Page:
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Measurement of Dyspnea in Ambulatory African Americans With Heart Failure and a Preserved or Reduced Ejection Fraction

Vuckovic, Karen M. PhD, RN, ACNS; DeVon, Holli A. PhD, RN; Piano, Mariann R. PhD, RN

doi: 10.1097/JCN.0000000000000205
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Background: Dyspnea is a burdensome and disabling heart failure (HF) symptom. Few studies examining dyspnea in HF have included African Americans (AAs), despite their developing HF at a younger age and having the highest mortality rates.

Objective: The purpose of this cross-sectional study was to examine dyspnea in AA patients with HF and a preserved ejection fraction (HFpEF) compared with those with a reduced ejection fraction (HFrEF), before and after the 6-minute walk test (6MWT).

Methods: A convenience sample of ambulatory AA patients (HFrEF, n = 26; HFpEF, n = 19) 50 years or older was recruited from an urban HF clinic. The Borg Scale and a visual analog scale (VAS) were used to measure dyspnea intensity before and after the 6MWT. Activity limitations related to dyspnea were described using the modified Medical Research Council Dyspnea Scale. Group comparisons were analyzed using repeated-measures analysis of variance and χ2 tests. Convergent validity was determined between the Borg and VAS using Bland-Altman plots.

Results: No significant differences were found in age, gender, and comorbidities between HF groups. Most HFpEF patients reported dyspnea at baseline (Borg, 63%; VAS, 73%) and after the 6MWT (Borg, 78%; VAS, 79%). In the HFrEF group, the prevalence of baseline dyspnea was greater when measured with the VAS (Borg, 34%; VAS, 80%) but was similar between instruments after the 6MWT (Borg, 64%; VAS, 77%). Both groups reported a similar change in dyspnea intensity during and after the 6MWT. The Bland-Altman plots indicated moderate agreement at each time point. Most patients described walking hurriedly or uphill as dyspnea-provoking on the Modified Respiratory Council Dyspnea Scale.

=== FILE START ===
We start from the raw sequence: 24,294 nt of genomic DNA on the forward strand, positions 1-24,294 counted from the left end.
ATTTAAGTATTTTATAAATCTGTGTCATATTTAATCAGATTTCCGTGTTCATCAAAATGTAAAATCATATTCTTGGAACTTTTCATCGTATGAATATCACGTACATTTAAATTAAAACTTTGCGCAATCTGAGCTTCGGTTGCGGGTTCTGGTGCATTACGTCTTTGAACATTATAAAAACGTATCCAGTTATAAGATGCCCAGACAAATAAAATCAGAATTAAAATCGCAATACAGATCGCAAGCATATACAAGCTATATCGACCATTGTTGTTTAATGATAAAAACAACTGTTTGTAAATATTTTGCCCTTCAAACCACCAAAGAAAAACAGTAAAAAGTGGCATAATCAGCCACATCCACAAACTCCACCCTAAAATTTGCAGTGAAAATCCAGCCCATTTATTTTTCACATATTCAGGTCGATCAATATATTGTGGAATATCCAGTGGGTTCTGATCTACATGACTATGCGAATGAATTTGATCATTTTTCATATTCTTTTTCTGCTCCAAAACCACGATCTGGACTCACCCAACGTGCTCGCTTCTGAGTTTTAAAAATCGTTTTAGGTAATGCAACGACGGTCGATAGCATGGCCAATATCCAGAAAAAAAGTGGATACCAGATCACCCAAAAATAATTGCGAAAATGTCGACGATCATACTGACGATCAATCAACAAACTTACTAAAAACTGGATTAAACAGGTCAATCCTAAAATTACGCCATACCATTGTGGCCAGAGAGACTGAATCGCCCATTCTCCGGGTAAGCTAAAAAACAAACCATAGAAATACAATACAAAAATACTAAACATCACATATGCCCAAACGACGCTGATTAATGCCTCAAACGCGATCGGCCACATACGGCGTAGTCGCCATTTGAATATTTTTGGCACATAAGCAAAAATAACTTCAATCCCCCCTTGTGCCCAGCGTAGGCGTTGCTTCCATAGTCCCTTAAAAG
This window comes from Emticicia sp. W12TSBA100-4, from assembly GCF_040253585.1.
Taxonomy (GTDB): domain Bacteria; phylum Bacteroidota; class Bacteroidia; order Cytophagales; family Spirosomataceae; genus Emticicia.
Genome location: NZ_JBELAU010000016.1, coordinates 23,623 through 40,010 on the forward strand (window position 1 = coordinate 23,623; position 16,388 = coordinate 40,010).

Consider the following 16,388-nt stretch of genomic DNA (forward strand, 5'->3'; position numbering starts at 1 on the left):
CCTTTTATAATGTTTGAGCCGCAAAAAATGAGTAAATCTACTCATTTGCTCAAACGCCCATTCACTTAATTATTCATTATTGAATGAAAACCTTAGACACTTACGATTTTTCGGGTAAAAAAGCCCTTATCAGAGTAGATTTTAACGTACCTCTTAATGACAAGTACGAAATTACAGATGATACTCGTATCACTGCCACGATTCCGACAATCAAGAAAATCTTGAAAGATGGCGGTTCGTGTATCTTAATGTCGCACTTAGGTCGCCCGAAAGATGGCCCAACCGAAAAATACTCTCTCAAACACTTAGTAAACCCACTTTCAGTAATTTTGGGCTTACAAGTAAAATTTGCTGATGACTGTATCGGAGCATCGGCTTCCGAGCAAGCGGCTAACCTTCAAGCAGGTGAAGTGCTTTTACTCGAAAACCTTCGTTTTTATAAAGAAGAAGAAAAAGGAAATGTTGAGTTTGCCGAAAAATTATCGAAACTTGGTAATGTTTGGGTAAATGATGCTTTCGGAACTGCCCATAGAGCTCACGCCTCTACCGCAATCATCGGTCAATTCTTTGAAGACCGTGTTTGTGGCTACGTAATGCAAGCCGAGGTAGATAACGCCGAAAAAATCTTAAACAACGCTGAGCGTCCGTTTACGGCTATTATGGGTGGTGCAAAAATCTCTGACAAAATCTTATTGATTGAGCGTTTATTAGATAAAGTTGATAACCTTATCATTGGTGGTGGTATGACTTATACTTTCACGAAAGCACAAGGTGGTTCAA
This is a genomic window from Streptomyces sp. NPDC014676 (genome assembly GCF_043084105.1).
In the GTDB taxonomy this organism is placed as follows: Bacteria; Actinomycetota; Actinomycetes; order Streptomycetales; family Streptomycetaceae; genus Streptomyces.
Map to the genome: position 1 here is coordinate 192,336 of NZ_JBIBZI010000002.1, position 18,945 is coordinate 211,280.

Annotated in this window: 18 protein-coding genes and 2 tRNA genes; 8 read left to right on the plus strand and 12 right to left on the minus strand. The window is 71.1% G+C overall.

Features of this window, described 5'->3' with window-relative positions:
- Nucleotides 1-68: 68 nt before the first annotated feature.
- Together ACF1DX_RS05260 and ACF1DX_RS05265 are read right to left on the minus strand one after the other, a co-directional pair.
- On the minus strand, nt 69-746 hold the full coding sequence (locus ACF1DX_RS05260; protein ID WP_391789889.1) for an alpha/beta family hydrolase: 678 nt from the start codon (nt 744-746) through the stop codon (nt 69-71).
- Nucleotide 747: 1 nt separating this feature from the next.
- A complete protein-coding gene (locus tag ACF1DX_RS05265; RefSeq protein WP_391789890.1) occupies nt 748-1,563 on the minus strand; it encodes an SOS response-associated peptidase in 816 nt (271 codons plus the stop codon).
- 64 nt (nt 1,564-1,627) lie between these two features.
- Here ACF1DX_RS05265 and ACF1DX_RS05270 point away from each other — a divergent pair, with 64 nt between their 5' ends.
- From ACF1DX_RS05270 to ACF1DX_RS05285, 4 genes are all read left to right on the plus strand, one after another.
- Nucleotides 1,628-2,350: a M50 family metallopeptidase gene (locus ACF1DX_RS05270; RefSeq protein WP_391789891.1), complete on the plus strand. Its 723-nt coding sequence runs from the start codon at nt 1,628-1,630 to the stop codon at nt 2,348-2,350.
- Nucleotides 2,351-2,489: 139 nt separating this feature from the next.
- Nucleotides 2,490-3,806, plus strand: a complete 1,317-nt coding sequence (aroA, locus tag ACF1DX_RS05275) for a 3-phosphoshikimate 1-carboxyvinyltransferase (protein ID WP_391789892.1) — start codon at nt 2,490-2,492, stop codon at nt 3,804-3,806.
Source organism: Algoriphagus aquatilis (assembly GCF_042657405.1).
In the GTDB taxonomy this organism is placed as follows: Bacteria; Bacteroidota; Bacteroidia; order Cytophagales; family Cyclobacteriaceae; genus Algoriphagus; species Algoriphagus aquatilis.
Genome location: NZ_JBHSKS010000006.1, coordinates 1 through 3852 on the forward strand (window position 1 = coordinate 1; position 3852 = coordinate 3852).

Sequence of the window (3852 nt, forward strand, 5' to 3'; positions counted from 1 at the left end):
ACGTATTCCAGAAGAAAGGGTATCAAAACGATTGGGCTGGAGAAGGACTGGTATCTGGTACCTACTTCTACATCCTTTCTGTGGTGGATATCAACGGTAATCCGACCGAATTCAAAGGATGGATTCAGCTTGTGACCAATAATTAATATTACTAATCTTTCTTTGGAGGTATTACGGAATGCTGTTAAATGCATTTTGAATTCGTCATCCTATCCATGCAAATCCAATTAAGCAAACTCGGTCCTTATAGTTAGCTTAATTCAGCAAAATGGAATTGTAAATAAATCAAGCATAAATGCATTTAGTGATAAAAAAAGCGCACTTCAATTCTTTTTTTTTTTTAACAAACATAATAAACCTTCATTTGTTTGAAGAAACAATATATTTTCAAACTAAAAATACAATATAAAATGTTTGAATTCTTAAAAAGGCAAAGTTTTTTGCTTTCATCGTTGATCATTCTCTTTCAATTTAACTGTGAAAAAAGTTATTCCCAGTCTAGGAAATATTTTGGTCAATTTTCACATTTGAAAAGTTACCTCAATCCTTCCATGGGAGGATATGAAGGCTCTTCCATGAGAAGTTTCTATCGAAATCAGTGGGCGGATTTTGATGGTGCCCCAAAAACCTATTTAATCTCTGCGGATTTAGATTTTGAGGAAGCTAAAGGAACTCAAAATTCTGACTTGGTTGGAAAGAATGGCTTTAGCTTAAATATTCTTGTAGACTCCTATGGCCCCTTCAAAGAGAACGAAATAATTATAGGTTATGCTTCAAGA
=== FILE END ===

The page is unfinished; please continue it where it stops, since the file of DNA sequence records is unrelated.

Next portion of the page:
Conclusions: The prevalence of dyspnea at baseline and after the 6MWT was high for both groups, but intensity varied with the dyspnea instrument used.

Karen M. Vuckovic, PhD, RN, ACNS Assistant Clinical Professor, College of Nursing, Department of Biobehavioral Health Science, University of Illinois at Chicago.

Holli A. DeVon, PhD, RN Associate Professor, College of Nursing, Department of Biobehavioral Health Science, University of Illinois at Chicago.

Mariann R. Piano, PhD, RN Professor, College of Nursing, Department of Biobehavioral Health Science, University of Illinois at Chicago.

Funding for this research was provided by the Midwest Roybal Center for Health Promotion and Translation (MRCHPT) which is supported by a center grant from the National Institute on Aging/National Institutes of Health (NIA/NIH) grant 5P30AG022849-07. Its contents are solely the responsibility of the authors and do not necessarily represent the official view of the MRCHPT and NIA/NIH.

The authors have no conflicts of interest to disclose.

Correspondence Karen M. Vuckovic, PhD, RN, ACNS, College of Nursing, University of Illinois at Chicago, UIC (MC 802), 845 S Damen Ave, Chicago, IL 60612 ( vuckovic@uic.edu).

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